The Facebook problem

It finally happened. Video of a murder has been uploaded on Facebook. It was only a matter of time. A grandfather from Cleveland, Ohio, Robert Godwin Sr., 74 years old, was approached by a sick gunman and killed. The gunman recorded the video, including audio of what apparently is the killer’s voice just before shooting Godwin. Two days later, the alleged assailant, Steve W. Stephens, 37, shot and killed himself. The video of the murder was online for about two hours and of course seen and shared.

After I wrote a piece about fake news recently and cited Facebook as a continuing source, I had a query from a young family member asking me if I thought Facebook had any responsibility for cleaning up the fake news. My response was that Facebook only had a responsibility for continuing as the cesspool for political hysteria that it had become. I noted in the piece, originally published in the Houston Chronicle, that people who depended on Facebook or any other social media outlet for real news deserved what they got. Which frequently was garbage.

The posting of a video showing a murder is another matter. Facebook does screen and remove sick and objectionable content. But the fact that this video remained online for any length of time is reprehensible. There must be better mechanisms for screening content, and they must be found immediately. It’s one thing for news of a political nature to be totally fabricated and put online. I say, Who cares? The quality of the standard political dialogue on Facebook is not just lacking in accuracy but is shrill, inane and often nonsensical.  I was pleased when I asked my media ethics students, in a class of about 70, how many were using Facebook less than they did two years ago. Nearly every hand went up. Snapchat, it appears, is quickly taking over the college-age group as the social medium of choice, along with Instagram.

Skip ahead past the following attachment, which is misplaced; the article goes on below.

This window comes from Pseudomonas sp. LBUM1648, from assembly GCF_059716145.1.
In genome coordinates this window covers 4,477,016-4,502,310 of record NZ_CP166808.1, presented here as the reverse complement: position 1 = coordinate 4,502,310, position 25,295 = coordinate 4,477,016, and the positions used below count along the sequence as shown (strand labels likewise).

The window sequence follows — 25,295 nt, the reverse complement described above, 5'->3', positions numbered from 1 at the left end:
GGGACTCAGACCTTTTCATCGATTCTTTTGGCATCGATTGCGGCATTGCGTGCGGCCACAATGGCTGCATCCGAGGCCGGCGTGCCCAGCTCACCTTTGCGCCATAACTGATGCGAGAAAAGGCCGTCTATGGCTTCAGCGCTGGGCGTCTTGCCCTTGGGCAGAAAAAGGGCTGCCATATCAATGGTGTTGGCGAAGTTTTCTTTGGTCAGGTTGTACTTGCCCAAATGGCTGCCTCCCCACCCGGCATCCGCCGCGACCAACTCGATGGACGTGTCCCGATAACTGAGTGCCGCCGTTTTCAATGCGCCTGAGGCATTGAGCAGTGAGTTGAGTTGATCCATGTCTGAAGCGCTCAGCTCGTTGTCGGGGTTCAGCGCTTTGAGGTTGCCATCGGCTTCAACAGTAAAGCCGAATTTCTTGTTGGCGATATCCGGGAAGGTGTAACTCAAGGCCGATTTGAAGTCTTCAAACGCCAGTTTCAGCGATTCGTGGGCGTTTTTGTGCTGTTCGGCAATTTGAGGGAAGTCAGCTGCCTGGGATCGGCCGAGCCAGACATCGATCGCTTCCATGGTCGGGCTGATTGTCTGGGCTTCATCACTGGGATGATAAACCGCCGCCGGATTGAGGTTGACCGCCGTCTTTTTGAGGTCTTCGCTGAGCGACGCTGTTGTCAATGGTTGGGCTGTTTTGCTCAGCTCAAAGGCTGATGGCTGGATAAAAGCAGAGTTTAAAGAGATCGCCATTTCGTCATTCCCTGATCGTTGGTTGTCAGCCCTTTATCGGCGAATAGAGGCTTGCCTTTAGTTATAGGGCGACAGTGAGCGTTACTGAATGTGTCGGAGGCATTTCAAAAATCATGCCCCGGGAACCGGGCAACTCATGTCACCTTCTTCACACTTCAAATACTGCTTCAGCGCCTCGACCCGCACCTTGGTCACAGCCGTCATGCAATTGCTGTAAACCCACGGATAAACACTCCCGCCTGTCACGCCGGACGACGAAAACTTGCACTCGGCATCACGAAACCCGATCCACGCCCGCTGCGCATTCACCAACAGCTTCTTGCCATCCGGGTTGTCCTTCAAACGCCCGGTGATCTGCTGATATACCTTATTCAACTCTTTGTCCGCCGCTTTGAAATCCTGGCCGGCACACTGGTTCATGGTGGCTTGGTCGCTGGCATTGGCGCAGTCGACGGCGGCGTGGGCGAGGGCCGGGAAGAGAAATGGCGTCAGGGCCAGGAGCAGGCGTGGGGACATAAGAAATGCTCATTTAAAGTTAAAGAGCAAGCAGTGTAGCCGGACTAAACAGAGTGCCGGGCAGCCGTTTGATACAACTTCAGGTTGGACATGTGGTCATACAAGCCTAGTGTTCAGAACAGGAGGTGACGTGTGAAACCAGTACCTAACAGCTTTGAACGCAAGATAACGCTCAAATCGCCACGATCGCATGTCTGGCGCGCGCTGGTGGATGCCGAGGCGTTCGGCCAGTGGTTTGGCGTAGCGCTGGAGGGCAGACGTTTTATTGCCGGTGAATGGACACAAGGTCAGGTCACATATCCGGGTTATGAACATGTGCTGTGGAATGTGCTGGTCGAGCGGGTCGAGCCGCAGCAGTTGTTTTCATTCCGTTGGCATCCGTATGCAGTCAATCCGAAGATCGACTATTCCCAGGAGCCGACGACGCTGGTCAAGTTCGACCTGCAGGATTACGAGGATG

I am reminded of the case of former Pennsylvania Treasurer Budd Dwyer who killed himself in the state capital in 1987. He had been convicted of accepting a bribe. He called a news conference in which he said he had been framed. He then pulled out a .357 Magnum and shot himself in the mouth. I discuss this in ethics each semester. There were photographs and video taken of his suicide. And the handling of his case by news media is still an excellent teaching tool for students wanting to be journalists. Believe it or not, there are still some of us who believe that news media can and should be ethical. The photos and video of Dwyer are of course available on the Internet.  I have read that the video has been played in late-night clubs. That is another matter of societal sickness, but it’s really beyond the scope of this post.

The tragedy recorded and posted on Facebook is related only because of the media context. One can only feel the deepest sympathy for the family of Robert Godwin. And we perhaps will never know the added anguish over the fact that the tragic end of his life apparently was thought to be entertainment by a twisted mind. The various tools of social media have connected a world in ways never before imagined. But the potential damage and societal harm that they can create must also be dealt with by those responsible for the tools. Censorship is an awful and damaging tool of tyranny and corruption, and I remain as much a staunch advocate of free speech as ever. But there is nothing of a philosophical or legal nature that creates a right for those with sick minds to inflict their criminal activity on a digital public.

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